The takeaway for individuals is that you want to be your authentic self in domains where it's important, with your family, with your friends, in meaningful personal interactions. What you want to be in public is your best self that reflects the local norms and mores of the environment in which you're operating. I'm not saying to be phony. I'm saying to be intentional about the way you conduct yourself, so that you appear to adhere to the local norms around you, and that's what will make you be perceived as authentic, and even better if that's consistent with what you actually believe and value personally, but striving for that complete consistency might be a fool's errand for many of us.

For organizations, we want to be good. We want to do good. We don't want to be evil, right? That's the mantra of the area in which we live. There are compromises that need to be made every day in any kind of decision making process, and so what we want to do is be consistent with ... We want our actions to be consistent with the image that we're putting out there. We want what we state publicly to be consistent with what we do privately, but does that necessarily need to be the way we make every single decision? It doesn't. We just need to create a consistent narrative that's projecting this sense of a pure image.

ExecEd: How about the consistency with the consumer identity, with what that brand is, whether or not it's real or not. For instance, Apple, or other brands that certain groups identify with, and then you hear of certain alleged problems with sweatshops and different things. I'm sure you have examples where that's happened, and it's challenged the brand identity.

Jo-Ellen Pozner:  Yeah. I mean I think that's all about the life cycle of the company, and the product, and the social movement or the identity movement that goes along with consuming those products. Apple is a great example. If in the late 1980s, when Apple was really, really revolutionary for the first time, frame breaking for the first time, it had come to light that Apple was sourcing its products from sweatshops in developing countries, the people that were Apple consumers, who were interested in technology, who were interested in frame breaking, who were interested in something progressive and thinking differently, might have boycotted the brand.

What we've seen recently is that these allegations of labor mispractice don't really stick, don't really make a huge difference to the bottom line, because Apple has become something different than it once was. It still has cutting edge products, but it's not the cutting edge organization in terms of breaking the way people think about computing and our relationships with technology that it used to be. It's still there, but that's not so fundamental. Now we want a slick iPhone in rose quartz.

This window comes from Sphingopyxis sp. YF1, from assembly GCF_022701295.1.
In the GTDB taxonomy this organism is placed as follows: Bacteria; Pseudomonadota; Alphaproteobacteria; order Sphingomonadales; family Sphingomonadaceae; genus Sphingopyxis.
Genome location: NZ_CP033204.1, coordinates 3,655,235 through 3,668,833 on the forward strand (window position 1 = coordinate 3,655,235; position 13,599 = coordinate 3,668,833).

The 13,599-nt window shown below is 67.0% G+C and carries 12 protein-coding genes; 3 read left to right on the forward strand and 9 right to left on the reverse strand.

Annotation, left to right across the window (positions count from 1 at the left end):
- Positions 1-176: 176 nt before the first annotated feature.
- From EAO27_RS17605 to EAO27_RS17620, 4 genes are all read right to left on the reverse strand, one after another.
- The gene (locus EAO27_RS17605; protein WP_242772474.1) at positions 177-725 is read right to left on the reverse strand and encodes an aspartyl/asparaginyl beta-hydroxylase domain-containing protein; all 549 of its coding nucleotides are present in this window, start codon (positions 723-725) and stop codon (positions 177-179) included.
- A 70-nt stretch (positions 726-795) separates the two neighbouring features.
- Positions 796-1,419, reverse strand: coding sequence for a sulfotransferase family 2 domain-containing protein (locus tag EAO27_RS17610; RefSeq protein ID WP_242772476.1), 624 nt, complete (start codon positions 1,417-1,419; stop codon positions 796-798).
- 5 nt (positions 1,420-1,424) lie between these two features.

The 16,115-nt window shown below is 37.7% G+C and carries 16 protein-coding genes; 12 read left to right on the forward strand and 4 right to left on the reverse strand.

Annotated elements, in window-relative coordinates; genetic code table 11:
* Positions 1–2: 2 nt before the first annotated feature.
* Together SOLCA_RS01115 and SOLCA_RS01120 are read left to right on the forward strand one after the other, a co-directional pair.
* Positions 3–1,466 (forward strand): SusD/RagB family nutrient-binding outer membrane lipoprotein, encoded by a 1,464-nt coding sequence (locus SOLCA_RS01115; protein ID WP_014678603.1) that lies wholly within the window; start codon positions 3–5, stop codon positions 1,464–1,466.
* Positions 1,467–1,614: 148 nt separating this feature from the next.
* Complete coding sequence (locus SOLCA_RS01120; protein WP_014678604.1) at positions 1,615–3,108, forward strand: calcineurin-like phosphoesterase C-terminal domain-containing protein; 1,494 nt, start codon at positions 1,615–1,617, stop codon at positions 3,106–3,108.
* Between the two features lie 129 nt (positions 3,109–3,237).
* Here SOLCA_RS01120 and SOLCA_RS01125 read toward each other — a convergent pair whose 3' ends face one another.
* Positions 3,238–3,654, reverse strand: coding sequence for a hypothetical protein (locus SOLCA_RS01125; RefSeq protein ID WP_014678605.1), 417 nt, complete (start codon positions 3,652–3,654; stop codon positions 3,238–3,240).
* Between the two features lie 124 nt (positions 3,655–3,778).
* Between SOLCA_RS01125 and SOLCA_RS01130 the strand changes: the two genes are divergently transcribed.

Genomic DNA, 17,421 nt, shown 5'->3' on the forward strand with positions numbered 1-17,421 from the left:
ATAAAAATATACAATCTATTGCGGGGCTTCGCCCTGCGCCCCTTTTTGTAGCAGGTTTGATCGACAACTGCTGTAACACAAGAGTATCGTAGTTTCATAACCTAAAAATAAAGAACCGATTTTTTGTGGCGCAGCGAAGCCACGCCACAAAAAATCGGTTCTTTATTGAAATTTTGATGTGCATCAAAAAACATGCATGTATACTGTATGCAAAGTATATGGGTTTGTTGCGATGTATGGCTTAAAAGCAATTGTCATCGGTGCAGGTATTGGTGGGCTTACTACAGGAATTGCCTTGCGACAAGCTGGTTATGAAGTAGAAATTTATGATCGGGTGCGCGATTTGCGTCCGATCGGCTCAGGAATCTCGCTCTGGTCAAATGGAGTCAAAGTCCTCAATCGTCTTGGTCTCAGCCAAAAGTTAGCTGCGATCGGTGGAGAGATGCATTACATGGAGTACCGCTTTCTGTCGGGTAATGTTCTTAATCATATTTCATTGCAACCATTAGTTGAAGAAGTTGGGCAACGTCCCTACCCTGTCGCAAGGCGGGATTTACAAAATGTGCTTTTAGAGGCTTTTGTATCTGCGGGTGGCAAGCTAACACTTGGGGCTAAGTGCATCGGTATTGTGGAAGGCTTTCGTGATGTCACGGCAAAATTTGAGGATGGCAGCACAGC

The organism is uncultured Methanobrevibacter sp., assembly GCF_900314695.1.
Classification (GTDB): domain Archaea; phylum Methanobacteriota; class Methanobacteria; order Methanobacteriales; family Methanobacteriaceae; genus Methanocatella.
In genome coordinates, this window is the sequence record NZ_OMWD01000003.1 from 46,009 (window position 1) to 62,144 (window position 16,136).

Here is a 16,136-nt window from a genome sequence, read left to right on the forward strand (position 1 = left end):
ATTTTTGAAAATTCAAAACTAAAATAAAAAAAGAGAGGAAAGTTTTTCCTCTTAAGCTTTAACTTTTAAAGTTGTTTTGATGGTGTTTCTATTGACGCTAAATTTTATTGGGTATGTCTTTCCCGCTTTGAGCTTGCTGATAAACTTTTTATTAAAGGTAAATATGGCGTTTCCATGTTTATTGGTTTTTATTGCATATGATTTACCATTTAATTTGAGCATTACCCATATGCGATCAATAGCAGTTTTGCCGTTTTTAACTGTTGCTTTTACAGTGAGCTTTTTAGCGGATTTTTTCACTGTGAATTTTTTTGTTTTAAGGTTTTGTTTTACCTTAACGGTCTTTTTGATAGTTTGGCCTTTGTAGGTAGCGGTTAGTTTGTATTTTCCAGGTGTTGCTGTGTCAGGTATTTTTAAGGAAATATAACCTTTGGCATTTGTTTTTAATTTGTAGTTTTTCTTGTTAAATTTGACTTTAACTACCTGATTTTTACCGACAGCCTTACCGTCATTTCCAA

ExecEd: Maybe it goes back to what you were talking about, role congruence. For instance, if TOMS were the one that was using a sweatshop.

Jo-Ellen Pozner:  Right. If TOMS were using a sweatshop or if TOMS had told out to a major consumer package goods company thirty years ago, it would not be what it is today, but now most of us want something for our kids that's not full of chemicals, although it's all chemicals anyway, and so TOMS has an image that's consistent with the way we want to parent, or the way we want to be clean, and that's good enough for most people.

ExecEd: Also, the notion of giving back, which seems to be key for a lot of millennials. I don't know if you've done research on that.

Jo-Ellen Pozner:  Yeah. I haven't done research on millennials specifically, but there does seem to be a different motivation in the way that they consume, and, also, a striving for this authenticity, this ever elusive authenticity. Again, I'm not sure how deeply it's felt, and how consistently it's applied in their consumption. What people want, and this applies to millennials and everybody else, is an appearance of consistency between their espoused values, what they talk about, and what they buy, and how they live their lives, but, again, they're not scratching the surface that deeply and creating an uproar when they find that TOMS has been sold off.

ExecEd: I wanted to focus a little on that whole diesel dupe, as they call it, and talk a little bit more about that. That does relate to trust, so what's your take on all that?

Jo-Ellen Pozner:  Yeah. I think that it has the potential to be a very damaging scandal for Volkswagen in the long run. Volkswagen's reputation is based on reliability of engineering, and here is a case of exactly the opposite going on. You could make the argument that this was high reliability engineering, just not of the kind that we wanted to see. They were very successful for a while in hiding this very sophisticated hack essentially from the consumer and the public. My sense is that lots of people who own Volkswagens are very disappointed, especially those who were making their purchase decision based on environmental concerns, which is a large portion of the population that's interested in that sort of vehicle, but I don't get the sense that the company is going down because of the scandal.

ExecEd: But is there any kind of brand negative rub off effect? As you know, people, they buy cars as it relates to their identity and their brand, and here they were, lying about emissions.

Jo-Ellen Pozner:  Yeah. I would be surprised if there were none, but I don't think that we're seeing the kind of image or identity rejection that we might hope, right, and that's the ideal. In fact, that's what motivates me in this research is the hope that we're going to find some grand reaction, some really noisy anger and discontent that corporate malfeasance, but over and over again we see that it's not really what results. I think there will be consequences, and the consequences might be more stock market based, right, where they might be about investing and making investment decisions rather than purchasing decisions, as long as Volkswagen proves to be reliable in its engineering across the board.